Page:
Finally, during my insomnia of last night/this morning, I finished two more books. Burmese Days by George Orwell is part of my Well-Seasoned Reader Challenge, and I plan on doing one big post on all three of the books I read about Burma. I picked up You’re Wearing That? Mothers and Daughters in Conversationby Deborah Tannenbecause of Women’s History Month. Tannen is a sociolinguist at Georgetown, and in this book she looks at the relationships between mothers and adult daughters. I really enjoyed reading this one, since I’m a (sort of) adult daughter who’s really close to her mother. Most of the chapters just reinforced how awesome my mom is (since there are stories of quite a few mean/thoughtlessly hurtful moms), but I just loved seeing so many different personal stories of different mother-daughter pairs. In the last chapter, Tannen offered some helpful advice for improving your own relationship with your mother or daughter, and while it wasn’t earth-shattering, it was thought-provoking. While reading this one, I often read parts out loud to my mom, which was fun. This is a light, but not fluffy, book that’s a fast and interesting read. I enjoyed it!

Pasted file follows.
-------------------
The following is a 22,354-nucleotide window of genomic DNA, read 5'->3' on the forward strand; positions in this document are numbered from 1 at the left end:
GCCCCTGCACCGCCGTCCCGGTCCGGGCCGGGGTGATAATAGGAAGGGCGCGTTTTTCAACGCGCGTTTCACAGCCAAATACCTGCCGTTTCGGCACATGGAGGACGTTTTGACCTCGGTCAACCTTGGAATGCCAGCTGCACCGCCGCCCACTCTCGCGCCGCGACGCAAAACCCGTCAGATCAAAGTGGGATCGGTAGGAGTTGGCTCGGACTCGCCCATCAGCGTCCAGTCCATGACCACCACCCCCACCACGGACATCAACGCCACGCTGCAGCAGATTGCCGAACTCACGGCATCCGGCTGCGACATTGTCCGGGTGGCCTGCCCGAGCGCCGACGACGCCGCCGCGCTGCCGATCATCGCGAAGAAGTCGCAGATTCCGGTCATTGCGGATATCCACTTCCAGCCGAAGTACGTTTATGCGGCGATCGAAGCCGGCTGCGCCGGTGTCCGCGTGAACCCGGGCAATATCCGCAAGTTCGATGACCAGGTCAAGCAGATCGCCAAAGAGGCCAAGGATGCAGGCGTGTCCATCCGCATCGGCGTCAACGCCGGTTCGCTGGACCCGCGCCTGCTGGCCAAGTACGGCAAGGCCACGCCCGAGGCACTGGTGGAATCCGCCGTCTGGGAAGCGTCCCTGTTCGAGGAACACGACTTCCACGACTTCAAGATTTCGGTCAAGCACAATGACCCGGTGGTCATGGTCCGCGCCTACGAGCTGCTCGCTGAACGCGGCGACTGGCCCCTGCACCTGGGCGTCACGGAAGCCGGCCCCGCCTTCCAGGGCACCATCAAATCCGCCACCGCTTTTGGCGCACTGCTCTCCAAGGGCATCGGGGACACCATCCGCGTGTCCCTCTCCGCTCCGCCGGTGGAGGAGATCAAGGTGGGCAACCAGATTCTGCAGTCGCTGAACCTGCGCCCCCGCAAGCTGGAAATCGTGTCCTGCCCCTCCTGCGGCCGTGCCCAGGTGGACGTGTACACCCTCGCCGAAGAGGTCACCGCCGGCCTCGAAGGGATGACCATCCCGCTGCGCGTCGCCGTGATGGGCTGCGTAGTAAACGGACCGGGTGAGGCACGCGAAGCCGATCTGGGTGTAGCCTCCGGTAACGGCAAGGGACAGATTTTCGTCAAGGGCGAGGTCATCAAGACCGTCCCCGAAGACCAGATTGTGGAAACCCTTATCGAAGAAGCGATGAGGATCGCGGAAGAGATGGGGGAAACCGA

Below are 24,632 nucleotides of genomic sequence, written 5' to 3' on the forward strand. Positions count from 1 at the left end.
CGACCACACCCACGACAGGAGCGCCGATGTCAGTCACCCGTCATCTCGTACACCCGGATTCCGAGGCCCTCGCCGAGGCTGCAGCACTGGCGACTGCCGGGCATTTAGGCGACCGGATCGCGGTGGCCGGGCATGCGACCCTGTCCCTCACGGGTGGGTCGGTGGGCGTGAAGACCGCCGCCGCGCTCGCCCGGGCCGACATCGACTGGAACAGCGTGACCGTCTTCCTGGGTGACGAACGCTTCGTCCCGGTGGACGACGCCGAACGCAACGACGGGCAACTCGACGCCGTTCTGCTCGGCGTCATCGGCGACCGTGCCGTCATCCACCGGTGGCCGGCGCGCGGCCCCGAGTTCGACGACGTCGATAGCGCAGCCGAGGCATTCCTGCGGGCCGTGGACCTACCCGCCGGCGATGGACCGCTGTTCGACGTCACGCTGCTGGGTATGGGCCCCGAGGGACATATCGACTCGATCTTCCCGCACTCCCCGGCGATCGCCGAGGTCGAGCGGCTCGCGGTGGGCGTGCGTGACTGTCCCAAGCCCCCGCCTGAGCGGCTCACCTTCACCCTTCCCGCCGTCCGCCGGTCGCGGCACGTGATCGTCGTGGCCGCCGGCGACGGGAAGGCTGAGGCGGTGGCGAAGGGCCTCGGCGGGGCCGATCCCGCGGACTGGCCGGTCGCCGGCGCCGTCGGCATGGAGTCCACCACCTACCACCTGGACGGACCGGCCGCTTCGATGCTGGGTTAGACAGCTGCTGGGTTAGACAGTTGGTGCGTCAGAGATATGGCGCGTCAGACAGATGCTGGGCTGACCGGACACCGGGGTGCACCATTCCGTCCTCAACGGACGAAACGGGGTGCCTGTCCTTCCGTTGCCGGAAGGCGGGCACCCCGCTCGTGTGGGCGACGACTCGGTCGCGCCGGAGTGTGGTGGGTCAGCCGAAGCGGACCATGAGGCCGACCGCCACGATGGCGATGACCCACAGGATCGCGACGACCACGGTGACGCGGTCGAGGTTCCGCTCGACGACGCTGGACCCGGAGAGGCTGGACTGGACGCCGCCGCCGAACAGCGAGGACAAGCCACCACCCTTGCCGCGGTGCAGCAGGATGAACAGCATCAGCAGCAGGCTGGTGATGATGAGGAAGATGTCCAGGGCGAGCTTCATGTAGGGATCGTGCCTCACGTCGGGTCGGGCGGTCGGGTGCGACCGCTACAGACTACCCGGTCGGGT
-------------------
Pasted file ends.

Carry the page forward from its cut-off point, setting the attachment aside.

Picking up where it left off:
So there we go: my week in reading. And now I’m going to go back to Finding George Orwell in Burma and The Count of Monte Cristo, two books I’m reading right now and thoroughly enjoying! Of course, I’ll also be visiting my fellow Sunday Saloners. ;)